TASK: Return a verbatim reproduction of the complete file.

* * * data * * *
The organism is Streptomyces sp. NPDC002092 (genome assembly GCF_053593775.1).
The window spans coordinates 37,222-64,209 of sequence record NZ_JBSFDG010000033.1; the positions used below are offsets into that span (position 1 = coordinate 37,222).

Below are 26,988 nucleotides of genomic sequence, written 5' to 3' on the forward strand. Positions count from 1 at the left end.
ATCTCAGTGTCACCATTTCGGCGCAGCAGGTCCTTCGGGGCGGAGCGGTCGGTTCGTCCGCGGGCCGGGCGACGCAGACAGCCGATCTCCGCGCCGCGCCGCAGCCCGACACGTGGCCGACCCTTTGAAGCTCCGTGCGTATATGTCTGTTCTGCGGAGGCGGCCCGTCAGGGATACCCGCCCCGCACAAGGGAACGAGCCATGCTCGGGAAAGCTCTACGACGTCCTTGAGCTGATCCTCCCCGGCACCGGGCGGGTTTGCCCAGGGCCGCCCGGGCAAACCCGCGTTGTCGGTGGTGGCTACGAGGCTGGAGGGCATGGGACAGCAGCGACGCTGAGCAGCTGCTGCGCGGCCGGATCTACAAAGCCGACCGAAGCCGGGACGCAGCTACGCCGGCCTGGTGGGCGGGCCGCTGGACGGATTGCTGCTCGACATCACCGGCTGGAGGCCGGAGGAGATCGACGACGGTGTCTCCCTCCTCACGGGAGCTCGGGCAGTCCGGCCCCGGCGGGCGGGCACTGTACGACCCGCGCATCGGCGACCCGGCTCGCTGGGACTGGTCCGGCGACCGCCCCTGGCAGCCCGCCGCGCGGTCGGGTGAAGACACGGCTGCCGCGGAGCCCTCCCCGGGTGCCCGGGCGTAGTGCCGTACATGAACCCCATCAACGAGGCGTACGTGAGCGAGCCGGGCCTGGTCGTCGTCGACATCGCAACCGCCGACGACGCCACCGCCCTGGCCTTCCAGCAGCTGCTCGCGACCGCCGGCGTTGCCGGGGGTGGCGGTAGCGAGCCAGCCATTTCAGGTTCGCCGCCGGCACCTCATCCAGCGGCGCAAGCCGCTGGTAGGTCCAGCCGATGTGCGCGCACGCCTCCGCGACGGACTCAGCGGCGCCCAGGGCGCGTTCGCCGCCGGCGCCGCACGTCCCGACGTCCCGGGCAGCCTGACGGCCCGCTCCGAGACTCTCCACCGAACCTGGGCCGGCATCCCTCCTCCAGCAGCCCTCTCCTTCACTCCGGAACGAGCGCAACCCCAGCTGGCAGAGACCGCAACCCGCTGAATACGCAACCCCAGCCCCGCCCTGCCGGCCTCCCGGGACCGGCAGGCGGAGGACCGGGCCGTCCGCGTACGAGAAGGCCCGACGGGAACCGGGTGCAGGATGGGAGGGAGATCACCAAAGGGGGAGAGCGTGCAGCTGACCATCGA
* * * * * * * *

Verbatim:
The organism is Streptomyces sp. NPDC002092 (genome assembly GCF_053593775.1).
The window spans coordinates 37,222-64,209 of sequence record NZ_JBSFDG010000033.1; the positions used below are offsets into that span (position 1 = coordinate 37,222).

Below are 26,988 nucleotides of genomic sequence, written 5' to 3' on the forward strand. Positions count from 1 at the left end.
ATCTCAGTGTCACCATTTCGGCGCAGCAGGTCCTTCGGGGCGGAGCGGTCGGTTCGTCCGCGGGCCGGGCGACGCAGACAGCCGATCTCCGCGCCGCGCCGCAGCCCGACACGTGGCCGACCCTTTGAAGCTCCGTGCGTATATGTCTGTTCTGCGGAGGCGGCCCGTCAGGGATACCCGCCCCGCACAAGGGAACGAGCCATGCTCGGGAAAGCTCTACGACGTCCTTGAGCTGATCCTCCCCGGCACCGGGCGGGTTTGCCCAGGGCCGCCCGGGCAAACCCGCGTTGTCGGTGGTGGCTACGAGGCTGGAGGGCATGGGACAGCAGCGACGCTGAGCAGCTGCTGCGCGGCCGGATCTACAAAGCCGACCGAAGCCGGGACGCAGCTACGCCGGCCTGGTGGGCGGGCCGCTGGACGGATTGCTGCTCGACATCACCGGCTGGAGGCCGGAGGAGATCGACGACGGTGTCTCCCTCCTCACGGGAGCTCGGGCAGTCCGGCCCCGGCGGGCGGGCACTGTACGACCCGCGCATCGGCGACCCGGCTCGCTGGGACTGGTCCGGCGACCGCCCCTGGCAGCCCGCCGCGCGGTCGGGTGAAGACACGGCTGCCGCGGAGCCCTCCCCGGGTGCCCGGGCGTAGTGCCGTACATGAACCCCATCAACGAGGCGTACGTGAGCGAGCCGGGCCTGGTCGTCGTCGACATCGCAACCGCCGACGACGCCACCGCCCTGGCCTTCCAGCAGCTGCTCGCGACCGCCGGCGTTGCCGGGGGTGGCGGTAGCGAGCCAGCCATTTCAGGTTCGCCGCCGGCACCTCATCCAGCGGCGCAAGCCGCTGGTAGGTCCAGCCGATGTGCGCGCACGCCTCCGCGACGGACTCAGCGGCGCCCAGGGCGCGTTCGCCGCCGGCGCCGCACGTCCCGACGTCCCGGGCAGCCTGACGGCCCGCTCCGAGACTCTCCACCGAACCTGGGCCGGCATCCCTCCTCCAGCAGCCCTCTCCTTCACTCCGGAACGAGCGCAACCCCAGCTGGCAGAGACCGCAACCCGCTGAATACGCAACCCCAGCCCCGCCCTGCCGGCCTCCCGGGACCGGCAGGCGGAGGACCGGGCCGTCCGCGTACGAGAAGGCCCGACGGGAACCGGGTGCAGGATGGGAGGGAGATCACCAAAGGGGGAGAGCGTGCAGCTGACCATCGA